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Ma and Pa Kettle are comic characters who first appeared in the 1945 best-selling novel The Egg and I by Betty MacDonald about life on a chicken farm. She based them on real-life farming neighbors[1] in Washington state, U.S.A. In 1947, Universal Pictures adapted it into a film starring Claudette Colbert and Fred MacMurray, with Marjorie Main and Percy Kilbride as the Kettles. After positive audience reaction, Ma and Pa Kettle and their fifteen children became the subject a series of their own very popular comic films.

Contents

Premise

Pa (Franklin Kettle, played by Percy Kilbride) is a gentle, slow-speaking, slow-thinking and lazy man. His only talents appear to be avoiding work and winning contests. Ma (Phoebe Kettle, played by Marjorie Main) is a robust country woman with a potato sack figure, raucous, more ambitious and smarter than Pa, but not by much, and can easily be fooled. She is content with her role as mother to fifteen rambunctious, mischievous children on their ramshackle farm in rural Cape Flattery, Washington state. Because she has so many children, Ma Kettle sometimes gets their names confused. A misspelled sign "Be-ware of childrun" is posted in front of the farmhouse to warn unwanted visitors of hurled rocks, projectiles from slingshots, pea shooters and other missiles from the rowdy and unpredictable Kettle brood.

In the first film of the series, Ma and Pa Kettle, the family moves into a modern home with numerous electronic gadgets that Pa has won in a tobacco slogan writing contest.[1] As the series continued, various reasons were devised to have the family relocate to the "old place", sometimes for extended periods of time.

Much of the comedy is cornball humor arising from preposterous situations, such as Pa being mistaken for a wealthy industrialist ("P.A. Kettle" in Ma and Pa Kettle at Waikiki, 1955)[2] or being jailed after he accidentally causes race horses to eat feed laced with concrete (Ma and Pa Kettle at the Fair, 1952).[2]

Films

Ma and Pa Kettle first appeared in supporting roles as neighbors in The Egg and I (1947), starring Fred MacMurray and Claudette Colbert as a refined city couple who move to a rural chicken farm. Marjorie Main, a notorious scene stealer and veteran character actress played a hardy country woman in dozens of films, so was a natural for the role of Ma Kettle. Main was nominated for the Academy Award for Best Supporting Actress.[3] After the success of The Egg and I, she and Percy Kilbride starred in their own series of Ma and Pa Kettle movies, which became box-office bonanzas for Universal Pictures.[4]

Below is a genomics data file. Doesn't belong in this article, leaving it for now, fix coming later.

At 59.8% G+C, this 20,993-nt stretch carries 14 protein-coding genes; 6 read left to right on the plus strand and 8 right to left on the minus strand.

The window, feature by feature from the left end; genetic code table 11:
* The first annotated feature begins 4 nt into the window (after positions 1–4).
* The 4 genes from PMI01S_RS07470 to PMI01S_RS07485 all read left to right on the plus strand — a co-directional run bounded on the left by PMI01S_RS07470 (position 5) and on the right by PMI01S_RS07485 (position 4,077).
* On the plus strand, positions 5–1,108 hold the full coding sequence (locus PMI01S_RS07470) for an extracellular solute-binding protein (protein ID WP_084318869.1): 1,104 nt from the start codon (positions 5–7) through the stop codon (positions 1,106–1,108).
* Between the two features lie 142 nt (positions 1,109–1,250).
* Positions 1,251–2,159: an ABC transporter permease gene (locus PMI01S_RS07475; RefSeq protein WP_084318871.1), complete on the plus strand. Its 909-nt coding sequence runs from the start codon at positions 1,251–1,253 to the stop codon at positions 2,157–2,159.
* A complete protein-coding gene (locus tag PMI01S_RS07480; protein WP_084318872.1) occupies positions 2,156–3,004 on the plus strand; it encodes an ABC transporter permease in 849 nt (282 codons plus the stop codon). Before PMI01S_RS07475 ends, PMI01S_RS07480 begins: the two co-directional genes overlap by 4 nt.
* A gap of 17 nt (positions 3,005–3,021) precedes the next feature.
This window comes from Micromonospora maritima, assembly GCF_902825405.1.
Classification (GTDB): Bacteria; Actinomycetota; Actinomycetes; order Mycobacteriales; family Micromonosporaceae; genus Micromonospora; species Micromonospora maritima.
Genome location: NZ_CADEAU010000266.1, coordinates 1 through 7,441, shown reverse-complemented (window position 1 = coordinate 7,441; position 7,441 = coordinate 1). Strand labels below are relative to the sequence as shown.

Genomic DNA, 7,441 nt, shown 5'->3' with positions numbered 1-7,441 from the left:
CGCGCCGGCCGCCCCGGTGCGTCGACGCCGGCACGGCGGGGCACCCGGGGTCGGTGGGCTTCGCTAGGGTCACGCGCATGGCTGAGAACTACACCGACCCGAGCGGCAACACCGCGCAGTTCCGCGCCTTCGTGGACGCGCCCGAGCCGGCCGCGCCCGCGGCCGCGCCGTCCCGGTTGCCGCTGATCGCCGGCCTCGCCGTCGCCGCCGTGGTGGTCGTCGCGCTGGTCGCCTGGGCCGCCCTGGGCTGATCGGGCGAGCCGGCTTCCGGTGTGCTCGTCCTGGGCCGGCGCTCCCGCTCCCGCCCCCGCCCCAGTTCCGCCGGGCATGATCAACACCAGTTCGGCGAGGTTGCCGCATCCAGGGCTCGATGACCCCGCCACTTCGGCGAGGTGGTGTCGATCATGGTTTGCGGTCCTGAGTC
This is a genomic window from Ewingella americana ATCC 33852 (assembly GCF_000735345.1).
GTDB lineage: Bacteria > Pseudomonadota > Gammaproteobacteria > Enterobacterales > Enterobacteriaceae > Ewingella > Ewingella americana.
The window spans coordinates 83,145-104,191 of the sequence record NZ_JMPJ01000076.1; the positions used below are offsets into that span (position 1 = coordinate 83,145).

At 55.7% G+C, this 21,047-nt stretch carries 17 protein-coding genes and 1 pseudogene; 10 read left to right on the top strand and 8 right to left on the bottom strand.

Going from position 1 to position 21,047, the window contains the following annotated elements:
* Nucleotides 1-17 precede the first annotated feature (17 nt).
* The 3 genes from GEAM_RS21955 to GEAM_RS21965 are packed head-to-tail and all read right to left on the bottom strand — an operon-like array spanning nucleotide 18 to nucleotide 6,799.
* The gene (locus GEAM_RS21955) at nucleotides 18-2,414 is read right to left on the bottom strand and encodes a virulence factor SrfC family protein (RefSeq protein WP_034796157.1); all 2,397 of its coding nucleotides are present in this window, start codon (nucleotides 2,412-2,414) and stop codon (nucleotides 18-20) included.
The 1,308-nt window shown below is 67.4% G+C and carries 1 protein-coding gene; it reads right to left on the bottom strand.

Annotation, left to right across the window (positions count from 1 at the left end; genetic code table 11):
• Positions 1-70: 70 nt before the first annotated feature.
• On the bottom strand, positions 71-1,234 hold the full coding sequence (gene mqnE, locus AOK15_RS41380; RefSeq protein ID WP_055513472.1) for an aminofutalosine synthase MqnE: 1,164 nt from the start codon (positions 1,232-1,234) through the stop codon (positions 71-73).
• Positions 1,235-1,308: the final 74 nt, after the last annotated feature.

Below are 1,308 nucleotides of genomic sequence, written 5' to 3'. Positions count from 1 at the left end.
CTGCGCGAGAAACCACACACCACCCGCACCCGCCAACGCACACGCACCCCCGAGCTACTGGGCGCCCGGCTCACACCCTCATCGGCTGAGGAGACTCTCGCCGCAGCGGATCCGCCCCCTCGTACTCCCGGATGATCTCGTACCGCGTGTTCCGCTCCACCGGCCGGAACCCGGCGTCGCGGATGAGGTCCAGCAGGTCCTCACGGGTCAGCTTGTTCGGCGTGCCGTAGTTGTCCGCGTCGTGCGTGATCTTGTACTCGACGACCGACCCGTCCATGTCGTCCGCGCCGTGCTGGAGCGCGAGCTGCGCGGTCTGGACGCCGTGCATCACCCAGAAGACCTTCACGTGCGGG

Kilbride retired after making Ma and Pa Kettle at Waikiki due to an automobile accident,[2] and the Pa Kettle character did not appear in The Kettles in the Ozarks. Arthur Hunnicutt played Pa's brother Sedgewick Kettle in that movie and in The Kettles on Old MacDonald's Farm, the last Kettle movie, Parker Fennelly played Pa Kettle.

The ten Kettle films are:

Later revivals

Betty MacDonald's characters Ma and Pa Kettle also appeared in television's first comedy serial, The Egg and I, which aired on CBS (September 3, 1951-August 1, 1952)[6]. Each episode was only 15 minutes long. Ma Kettle was played by Doris Rich and Pa Kettle was played by Frank Twedell. Betty Lynn (better known as Barney Fife's girlfriend Thelma Lou from The Andy Griffith Show) played Betty MacDonald in some episodes, including "Pa Turns Over A New Leaf" (which aired on May 21, 1952).

The 1980 satire film Loose Shoes (which also starred Bill Murray) included a sketch called "A Visit With Ma and Pa" where Ma Kettle was played by Ysabel MacCloskey and Pa Kettle was played by Walker Edmiston.

Animator Walter Lantz produced a short-lived cartoon series for Universal Pictures called "Maw and Paw," though only four cartoons were released between 1953 and 1955. The characters Maw and Paw (voiced by Grace Stafford and Dal McKennon) were based on the characters of Ma and Pa Kettle. The spellings of Maw and Paw Kettle appeared in the 1945 book The Egg and I.

DVD

The first seven Ma & Pa Kettle films have been released on DVD, as part of Universal's Franchise Collection series, along with The Egg and I. Volume 1 also contains The Further Adventures of Ma and Pa Kettle, Ma and Pa Kettle Go to Town and Ma and Pa Kettle Back on the Farm, while Volume 2 contains Ma and Pa Kettle at the Fair, Ma and Pa Kettle on Vacation, Ma and Pa Kettle at Home, Ma and Pa Kettle at Waikiki.

UPDATE on 7/7/2010: According to Classicflix.com, roughly around July 30, 2010, TCM.com's store and this store will be carrying a DVD of the last two films of this series entitled as "The Further Adventures of the Kettles". Here is a link to that set:

http://www.classicflix.com/universal-final-Kettle-films-this-month-a-764.html

The date is a Friday, by which it's unusual to release new films on such a date as Tuesdays are designated for such a task, but it will be made available this month to help collectors complete this movie series.

References

  1. ^ a b Fitzgerald, Michael G. (1977), [Expression error: Unexpected < operator Universal Pictures: A Panoramic History in Words, Pictures, and Filmographies], New Rochelle, New York: Arlington House Publishers, p. 67, ISBN 0-87000-366-6 
  2. ^ a b c Fitzgerald, p. 69
  3. ^ The Egg and I, Awards at Internet Movie Database
  4. ^ Main and Kilbride also appeared together in the 1948 Universal film "Feudin', Fussin' And A-Fightin", costarring Donald O'Connor and Joe Besser. Many have mistaken this movie to be a Kettle film. Main played Maribel Matthews and Kilbride played Billy Caswell.
  5. ^ Also known as The Further Adventures of Ma and Pa Kettle
  6. ^ McNeil, Alex (1996). Total Television. New York, NY: Penguin Books. p. 254. ISBN 0140249168. 

External links